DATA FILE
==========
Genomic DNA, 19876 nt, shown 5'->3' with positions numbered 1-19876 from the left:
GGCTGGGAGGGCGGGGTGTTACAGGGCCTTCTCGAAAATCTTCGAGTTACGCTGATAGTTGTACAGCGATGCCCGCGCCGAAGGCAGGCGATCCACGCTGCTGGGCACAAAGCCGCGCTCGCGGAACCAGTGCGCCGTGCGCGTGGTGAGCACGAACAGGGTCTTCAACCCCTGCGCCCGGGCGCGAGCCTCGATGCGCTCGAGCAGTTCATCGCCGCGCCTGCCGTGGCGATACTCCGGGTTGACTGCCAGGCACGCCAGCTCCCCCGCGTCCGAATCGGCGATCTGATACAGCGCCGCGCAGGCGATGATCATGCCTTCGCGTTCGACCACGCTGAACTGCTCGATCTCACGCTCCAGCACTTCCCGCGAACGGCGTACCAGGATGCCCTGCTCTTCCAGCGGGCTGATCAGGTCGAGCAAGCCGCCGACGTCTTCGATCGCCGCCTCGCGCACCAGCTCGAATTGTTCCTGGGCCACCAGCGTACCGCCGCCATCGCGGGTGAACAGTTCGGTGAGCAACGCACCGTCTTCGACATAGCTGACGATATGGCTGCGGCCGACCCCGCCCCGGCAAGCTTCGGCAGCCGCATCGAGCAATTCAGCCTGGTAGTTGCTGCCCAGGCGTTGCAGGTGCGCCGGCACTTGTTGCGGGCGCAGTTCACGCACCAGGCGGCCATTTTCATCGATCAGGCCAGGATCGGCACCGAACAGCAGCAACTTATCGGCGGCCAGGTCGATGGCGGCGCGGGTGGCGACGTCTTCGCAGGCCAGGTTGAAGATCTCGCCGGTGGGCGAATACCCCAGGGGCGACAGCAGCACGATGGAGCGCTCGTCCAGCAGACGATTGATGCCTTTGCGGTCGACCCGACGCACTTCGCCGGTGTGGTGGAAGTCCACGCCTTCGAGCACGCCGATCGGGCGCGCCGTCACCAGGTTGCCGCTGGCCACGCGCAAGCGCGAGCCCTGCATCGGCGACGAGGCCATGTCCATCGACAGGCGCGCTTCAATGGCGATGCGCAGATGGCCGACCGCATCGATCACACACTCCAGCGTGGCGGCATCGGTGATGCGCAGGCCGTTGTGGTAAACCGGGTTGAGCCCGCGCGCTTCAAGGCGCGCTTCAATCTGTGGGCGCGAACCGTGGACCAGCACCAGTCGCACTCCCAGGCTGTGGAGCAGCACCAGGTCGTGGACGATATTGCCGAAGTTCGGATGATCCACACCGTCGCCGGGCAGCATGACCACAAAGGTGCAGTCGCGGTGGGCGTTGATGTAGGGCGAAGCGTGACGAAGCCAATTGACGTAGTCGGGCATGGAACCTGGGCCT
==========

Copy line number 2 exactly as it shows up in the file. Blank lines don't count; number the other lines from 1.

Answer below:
GGCTGGGAGGGCGGGGTGTTACAGGGCCTTCTCGAAAATCTTCGAGTTACGCTGATAGTTGTACAGCGATGCCCGCGCCGAAGGCAGGCGATCCACGCTGCTGGGCACAAAGCCGCGCTCGCGGAACCAGTGCGCCGTGCGCGTGGTGAGCACGAACAGGGTCTTCAACCCCTGCGCCCGGGCGCGAGCCTCGATGCGCTCGAGCAGTTCATCGCCGCGCCTGCCGTGGCGATACTCCGGGTTGACTGCCAGGCACGCCAGCTCCCCCGCGTCCGAATCGGCGATCTGATACAGCGCCGCGCAGGCGATGATCATGCCTTCGCGTTCGACCACGCTGAACTGCTCGATCTCACGCTCCAGCACTTCCCGCGAACGGCGTACCAGGATGCCCTGCTCTTCCAGCGGGCTGATCAGGTCGAGCAAGCCGCCGACGTCTTCGATCGCCGCCTCGCGCACCAGCTCGAATTGTTCCTGGGCCACCAGCGTACCGCCGCCATCGCGGGTGAACAGTTCGGTGAGCAACGCACCGTCTTCGACATAGCTGACGATATGGCTGCGGCCGACCCCGCCCCGGCAAGCTTCGGCAGCCGCATCGAGCAATTCAGCCTGGTAGTTGCTGCCCAGGCGTTGCAGGTGCGCCGGCACTTGTTGCGGGCGCAGTTCACGCACCAGGCGGCCATTTTCATCGATCAGGCCAGGATCGGCACCGAACAGCAGCAACTTATCGGCGGCCAGGTCGATGGCGGCGCGGGTGGCGACGTCTTCGCAGGCCAGGTTGAAGATCTCGCCGGTGGGCGAATACCCCAGGGGCGACAGCAGCACGATGGAGCGCTCGTCCAGCAGACGATTGATGCCTTTGCGGTCGACCCGACGCACTTCGCCGGTGTGGTGGAAGTCCACGCCTTCGAGCACGCCGATCGGGCGCGCCGTCACCAGGTTGCCGCTGGCCACGCGCAAGCGCGAGCCCTGCATCGGCGACGAGGCCATGTCCATCGACAGGCGCGCTTCAATGGCGATGCGCAGATGGCCGACCGCATCGATCACACACTCCAGCGTGGCGGCATCGGTGATGCGCAGGCCGTTGTGGTAAACCGGGTTGAGCCCGCGCGCTTCAAGGCGCGCTTCAATCTGTGGGCGCGAACCGTGGACCAGCACCAGTCGCACTCCCAGGCTGTGGAGCAGCACCAGGTCGTGGACGATATTGCCGAAGTTCGGATGATCCACACCGTCGCCGGGCAGCATGACCACAAAGGTGCAGTCGCGGTGGGCGTTGATGTAGGGCGAAGCGTGACGAAGCCAATTGACGTAGTCGGGCATGGAACCTGGGCCT